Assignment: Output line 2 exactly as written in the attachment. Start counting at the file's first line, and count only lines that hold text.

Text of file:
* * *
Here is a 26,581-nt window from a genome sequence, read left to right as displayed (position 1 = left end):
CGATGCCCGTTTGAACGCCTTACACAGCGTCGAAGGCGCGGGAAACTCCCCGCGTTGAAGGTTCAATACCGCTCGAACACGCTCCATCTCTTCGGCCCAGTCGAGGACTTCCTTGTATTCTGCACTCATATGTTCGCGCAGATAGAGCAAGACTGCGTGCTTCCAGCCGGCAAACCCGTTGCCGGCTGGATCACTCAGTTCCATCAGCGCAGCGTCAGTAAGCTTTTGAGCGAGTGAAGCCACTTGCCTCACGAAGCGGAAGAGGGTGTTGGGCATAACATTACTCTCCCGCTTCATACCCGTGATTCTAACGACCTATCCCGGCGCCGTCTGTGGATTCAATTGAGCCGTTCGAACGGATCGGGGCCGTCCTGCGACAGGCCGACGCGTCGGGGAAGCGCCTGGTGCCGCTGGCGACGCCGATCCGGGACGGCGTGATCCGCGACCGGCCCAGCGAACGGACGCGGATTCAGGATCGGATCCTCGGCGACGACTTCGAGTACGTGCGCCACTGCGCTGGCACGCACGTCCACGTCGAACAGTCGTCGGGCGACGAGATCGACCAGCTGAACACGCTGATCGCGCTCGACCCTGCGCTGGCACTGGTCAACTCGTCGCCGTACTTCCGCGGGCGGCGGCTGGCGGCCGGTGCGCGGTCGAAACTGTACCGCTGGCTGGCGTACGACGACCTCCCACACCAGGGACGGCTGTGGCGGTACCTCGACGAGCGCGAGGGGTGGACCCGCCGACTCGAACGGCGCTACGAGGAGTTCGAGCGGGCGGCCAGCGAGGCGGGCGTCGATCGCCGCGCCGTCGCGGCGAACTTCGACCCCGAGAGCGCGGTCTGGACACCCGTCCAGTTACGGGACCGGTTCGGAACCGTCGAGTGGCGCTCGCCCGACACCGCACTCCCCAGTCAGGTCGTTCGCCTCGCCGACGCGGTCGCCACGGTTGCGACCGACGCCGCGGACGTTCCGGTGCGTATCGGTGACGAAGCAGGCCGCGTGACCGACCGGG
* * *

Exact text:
CGATGCCCGTTTGAACGCCTTACACAGCGTCGAAGGCGCGGGAAACTCCCCGCGTTGAAGGTTCAATACCGCTCGAACACGCTCCATCTCTTCGGCCCAGTCGAGGACTTCCTTGTATTCTGCACTCATATGTTCGCGCAGATAGAGCAAGACTGCGTGCTTCCAGCCGGCAAACCCGTTGCCGGCTGGATCACTCAGTTCCATCAGCGCAGCGTCAGTAAGCTTTTGAGCGAGTGAAGCCACTTGCCTCACGAAGCGGAAGAGGGTGTTGGGCATAACATTACTCTCCCGCTTCATACCCGTGATTCTAACGACCTATCCCGGCGCCGTCTGTGGATTCAATTGAGCCGTTCGAACGGATCGGGGCCGTCCTGCGACAGGCCGACGCGTCGGGGAAGCGCCTGGTGCCGCTGGCGACGCCGATCCGGGACGGCGTGATCCGCGACCGGCCCAGCGAACGGACGCGGATTCAGGATCGGATCCTCGGCGACGACTTCGAGTACGTGCGCCACTGCGCTGGCACGCACGTCCACGTCGAACAGTCGTCGGGCGACGAGATCGACCAGCTGAACACGCTGATCGCGCTCGACCCTGCGCTGGCACTGGTCAACTCGTCGCCGTACTTCCGCGGGCGGCGGCTGGCGGCCGGTGCGCGGTCGAAACTGTACCGCTGGCTGGCGTACGACGACCTCCCACACCAGGGACGGCTGTGGCGGTACCTCGACGAGCGCGAGGGGTGGACCCGCCGACTCGAACGGCGCTACGAGGAGTTCGAGCGGGCGGCCAGCGAGGCGGGCGTCGATCGCCGCGCCGTCGCGGCGAACTTCGACCCCGAGAGCGCGGTCTGGACACCCGTCCAGTTACGGGACCGGTTCGGAACCGTCGAGTGGCGCTCGCCCGACACCGCACTCCCCAGTCAGGTCGTTCGCCTCGCCGACGCGGTCGCCACGGTTGCGACCGACGCCGCGGACGTTCCGGTGCGTATCGGTGACGAAGCAGGCCGCGTGACCGACCGGG